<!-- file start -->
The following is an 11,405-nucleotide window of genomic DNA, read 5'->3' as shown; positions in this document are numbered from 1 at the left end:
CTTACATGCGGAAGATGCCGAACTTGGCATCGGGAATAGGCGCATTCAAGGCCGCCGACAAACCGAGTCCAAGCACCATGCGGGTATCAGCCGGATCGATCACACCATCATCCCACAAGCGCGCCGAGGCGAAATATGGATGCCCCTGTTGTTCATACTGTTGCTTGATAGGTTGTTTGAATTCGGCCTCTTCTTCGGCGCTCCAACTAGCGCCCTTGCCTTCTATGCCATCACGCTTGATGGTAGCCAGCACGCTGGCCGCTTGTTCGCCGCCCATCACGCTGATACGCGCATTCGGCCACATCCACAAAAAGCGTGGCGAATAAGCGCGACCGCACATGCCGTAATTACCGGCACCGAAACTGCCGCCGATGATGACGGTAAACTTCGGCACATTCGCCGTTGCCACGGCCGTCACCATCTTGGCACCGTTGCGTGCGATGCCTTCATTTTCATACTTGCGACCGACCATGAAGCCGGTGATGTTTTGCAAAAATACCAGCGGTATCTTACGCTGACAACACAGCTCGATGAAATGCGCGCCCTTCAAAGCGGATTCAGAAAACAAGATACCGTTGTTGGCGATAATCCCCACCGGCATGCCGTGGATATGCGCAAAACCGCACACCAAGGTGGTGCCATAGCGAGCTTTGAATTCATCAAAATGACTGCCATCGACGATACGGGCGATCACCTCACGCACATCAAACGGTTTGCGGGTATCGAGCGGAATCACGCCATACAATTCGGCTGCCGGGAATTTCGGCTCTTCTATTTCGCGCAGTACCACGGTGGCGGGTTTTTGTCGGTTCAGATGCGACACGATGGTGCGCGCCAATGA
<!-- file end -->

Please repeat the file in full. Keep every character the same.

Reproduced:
The following is an 11,405-nucleotide window of genomic DNA, read 5'->3' as shown; positions in this document are numbered from 1 at the left end:
CTTACATGCGGAAGATGCCGAACTTGGCATCGGGAATAGGCGCATTCAAGGCCGCCGACAAACCGAGTCCAAGCACCATGCGGGTATCAGCCGGATCGATCACACCATCATCCCACAAGCGCGCCGAGGCGAAATATGGATGCCCCTGTTGTTCATACTGTTGCTTGATAGGTTGTTTGAATTCGGCCTCTTCTTCGGCGCTCCAACTAGCGCCCTTGCCTTCTATGCCATCACGCTTGATGGTAGCCAGCACGCTGGCCGCTTGTTCGCCGCCCATCACGCTGATACGCGCATTCGGCCACATCCACAAAAAGCGTGGCGAATAAGCGCGACCGCACATGCCGTAATTACCGGCACCGAAACTGCCGCCGATGATGACGGTAAACTTCGGCACATTCGCCGTTGCCACGGCCGTCACCATCTTGGCACCGTTGCGTGCGATGCCTTCATTTTCATACTTGCGACCGACCATGAAGCCGGTGATGTTTTGCAAAAATACCAGCGGTATCTTACGCTGACAACACAGCTCGATGAAATGCGCGCCCTTCAAAGCGGATTCAGAAAACAAGATACCGTTGTTGGCGATAATCCCCACCGGCATGCCGTGGATATGCGCAAAACCGCACACCAAGGTGGTGCCATAGCGAGCTTTGAATTCATCAAAATGACTGCCATCGACGATACGGGCGATCACCTCACGCACATCAAACGGTTTGCGGGTATCGAGCGGAATCACGCCATACAATTCGGCTGCCGGGAATTTCGGCTCTTCTATTTCGCGCAGTACCACGGTGGCGGGTTTTTGTCGGTTCAGATGCGACACGATGGTGCGCGCCAATGA